The case for valuing water in the Philippines

By Yang Villa, Philippines Young Water Professionals

While listening to this interview, I was reminded of a feeling I get at any major water conference that there are not enough economists present. Economics, after all, is the study of maximizing and allocating welfare given scarce resources — the problem of optimization. There needs to be more discussion about optimized allocation given all the talk about water scarcity at these events.

The need for economic valuation in resource governance

The example of the National Water Resources Board (NWRB), the agency responsible for allocating water extraction and use in the Philippines, reflects the importance of economic valuation when allocating water. Guided by the Water Code of the Philippines, the NWRB implements a rigid allocation protocol governed by the type of water use. In decreasing order, the hierarchy of water use prioritizes domestic potable use before irrigation, power generation, industrial use, and then recreation and other non-essential uses. This hierarchy is strictly observed regardless of seasonal conditions, physical constraints, or user demand.

Angat Dam in Bulacan province, the main source of potable water supply for Metropolitan Manila. Image (c) MWSS

On several occasions, this rigidity has given rise to conflict among competing water users. For example, farmers in the Province of Bulacan have claimed damages against the decision of the Metropolitan Waterworks and Sewerage System to increase domestic bulk water allocations for Metropolitan Manila from the Angat Dam at the expense of irrigators.

In cases such as this, economists can contribute to policymaking by evaluating and weighing water-use values, which consider the contextual nature of water use and not merely its type of use. When resource allocation decisions consider these values, water is able to (quite literally) flow to users who place higher importance on available water resources at any given time. For example, during cropping seasons farmers place a higher value on water relative to the use-value for domestic potable water. Thus, this approach enables flexibility and compromise in order to optimize water allocation.

Why economic valuation is important

Economic valuation is the process of identifying, quantifying, and comparing values of one good to another, or the multiple uses of a single product. It is used as a tool for making decisions about resource allocation. Flexible water allocation regimes, as described above, require an economic valuation in order to optimize resources at any given time.

In his Kini interview, Huw Pohlner suggested that there is a need to inform resource governance with economic valuation. According to Huw, economic valuation provides governments with a “risk-based approach to identify…the core problems of their water management policy, so that they can identify opportunities to maximize the resources that are available to them.”

Valuation is also useful on the project level. One method employed to make decisions on the project level is economic cost-benefit analysis (CBA), which accounts and compares all economic costs and benefits to society. This whole-of-society approach lends greater weight to overall social impact than typical investment methods such as capital budgeting which uses metrics such as payback period and return on investment to measure a project’s impact only to the investor.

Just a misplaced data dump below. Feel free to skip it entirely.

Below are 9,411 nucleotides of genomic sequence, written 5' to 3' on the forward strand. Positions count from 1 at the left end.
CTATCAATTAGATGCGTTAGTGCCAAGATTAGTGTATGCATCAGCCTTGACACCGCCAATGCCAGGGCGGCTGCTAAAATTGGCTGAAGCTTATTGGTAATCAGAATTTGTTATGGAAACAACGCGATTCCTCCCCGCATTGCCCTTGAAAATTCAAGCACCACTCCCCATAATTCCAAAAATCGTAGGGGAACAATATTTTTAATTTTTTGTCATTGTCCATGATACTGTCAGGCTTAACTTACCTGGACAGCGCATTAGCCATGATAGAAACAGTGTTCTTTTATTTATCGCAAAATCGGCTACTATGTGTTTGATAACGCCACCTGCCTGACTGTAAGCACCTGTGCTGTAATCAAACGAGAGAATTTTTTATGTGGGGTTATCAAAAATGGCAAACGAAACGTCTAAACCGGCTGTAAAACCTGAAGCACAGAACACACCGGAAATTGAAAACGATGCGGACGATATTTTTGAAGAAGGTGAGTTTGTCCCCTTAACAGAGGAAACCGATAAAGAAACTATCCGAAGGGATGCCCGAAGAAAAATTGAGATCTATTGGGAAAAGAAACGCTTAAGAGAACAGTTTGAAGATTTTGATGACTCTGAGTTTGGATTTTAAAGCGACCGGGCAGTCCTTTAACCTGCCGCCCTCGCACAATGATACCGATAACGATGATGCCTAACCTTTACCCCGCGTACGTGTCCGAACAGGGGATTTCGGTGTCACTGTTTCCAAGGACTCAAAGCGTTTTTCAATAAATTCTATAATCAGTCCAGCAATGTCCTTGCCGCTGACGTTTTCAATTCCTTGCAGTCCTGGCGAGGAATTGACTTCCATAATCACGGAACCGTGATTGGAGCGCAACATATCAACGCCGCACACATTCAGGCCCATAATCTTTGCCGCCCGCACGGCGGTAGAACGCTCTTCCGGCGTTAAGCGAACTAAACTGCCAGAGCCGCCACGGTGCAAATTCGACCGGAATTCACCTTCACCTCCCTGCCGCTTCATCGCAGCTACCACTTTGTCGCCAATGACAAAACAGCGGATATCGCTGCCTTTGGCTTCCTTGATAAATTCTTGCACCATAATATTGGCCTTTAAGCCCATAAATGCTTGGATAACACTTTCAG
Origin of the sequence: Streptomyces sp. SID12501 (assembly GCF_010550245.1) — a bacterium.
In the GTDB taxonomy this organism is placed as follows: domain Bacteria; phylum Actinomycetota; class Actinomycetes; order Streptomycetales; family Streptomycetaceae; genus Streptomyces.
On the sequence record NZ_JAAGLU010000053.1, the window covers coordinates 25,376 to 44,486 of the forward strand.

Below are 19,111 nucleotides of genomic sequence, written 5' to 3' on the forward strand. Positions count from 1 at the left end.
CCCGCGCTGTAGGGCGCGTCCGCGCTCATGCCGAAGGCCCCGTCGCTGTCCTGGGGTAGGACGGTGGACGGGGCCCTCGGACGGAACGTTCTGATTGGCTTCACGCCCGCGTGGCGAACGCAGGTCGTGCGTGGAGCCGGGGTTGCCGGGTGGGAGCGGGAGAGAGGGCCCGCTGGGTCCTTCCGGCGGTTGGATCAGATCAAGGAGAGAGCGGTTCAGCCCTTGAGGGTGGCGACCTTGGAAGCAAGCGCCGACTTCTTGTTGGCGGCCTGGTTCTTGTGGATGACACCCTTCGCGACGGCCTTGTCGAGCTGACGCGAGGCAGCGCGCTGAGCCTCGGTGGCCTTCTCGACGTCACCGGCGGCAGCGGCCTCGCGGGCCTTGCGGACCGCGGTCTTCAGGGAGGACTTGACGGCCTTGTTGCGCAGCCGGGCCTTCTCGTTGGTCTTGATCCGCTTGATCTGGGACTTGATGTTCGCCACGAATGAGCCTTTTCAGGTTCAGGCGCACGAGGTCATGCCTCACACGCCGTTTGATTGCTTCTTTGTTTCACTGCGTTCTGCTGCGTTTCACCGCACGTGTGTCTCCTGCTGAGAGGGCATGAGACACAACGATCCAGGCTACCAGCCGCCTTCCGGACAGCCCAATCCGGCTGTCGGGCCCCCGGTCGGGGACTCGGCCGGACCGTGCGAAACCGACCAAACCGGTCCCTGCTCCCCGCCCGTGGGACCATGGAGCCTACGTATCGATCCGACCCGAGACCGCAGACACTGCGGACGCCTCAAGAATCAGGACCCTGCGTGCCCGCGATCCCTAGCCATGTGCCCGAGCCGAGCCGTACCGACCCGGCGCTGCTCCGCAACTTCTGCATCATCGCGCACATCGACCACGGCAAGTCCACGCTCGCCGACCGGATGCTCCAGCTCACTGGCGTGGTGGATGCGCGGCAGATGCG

Economic CBA can help decision-makers — whether they are project proponents, approving bodies, regulators, or special interest groups — make more informed decisions by presenting a broad and balanced view that considers project impact to a greater number of stakeholders.

It also “gives voice” to non-human stakeholders such as animals, natural ecosystems, and biodiversity. Techniques such as shadow pricing, natural capital valuation, and willingness-to-pay can enhance the value of maintaining ecosystem services, thereby promoting protection and conservation rather than extraction or degradation. In the case of NWRB’s allocation decisions, economic CBA might actually reflect the need to allocate more volume for environmental flow relative to currently allowed extraction volumes.

Applying economic valuation in the Philippines

Through a partnership between Metro Pacific Water and Aither, foreshadowed in Huw’s Kini interview, I have been working with Huw to evaluate a water supply project in the Philippines where we employ economic valuation and CBA to aid investment decisions. We compare the baseline (business-as-usual) case with the proposed project case to determine under which scenario the beneficiary community is better or worse off.

Economic CBA is useful in this case because it identifies multiple ways that the project can benefit the community. When the project’s benefits exceed costs, the resulting “net benefits” helps justify the need for the project. Even a CBA that initially results in “net costs” is helpful because it guides the project proponent to re-calibrate the project in such a way that it results in a net benefit.

On the policy front, I am also working with Huw to introduce economic valuation to Philippine regulatory bodies, including the NWRB, using Aither’s WaterGuide. This is timely because the NWRB has recently conducted a series of national consultations which will lead to the development of a National Water Security Roadmap. We hope this will be shaped and guided by the concepts and tools of economic valuation.

Huw (foreground, back turned) presenting to government officials during our meeting with NWRB in July 2017.

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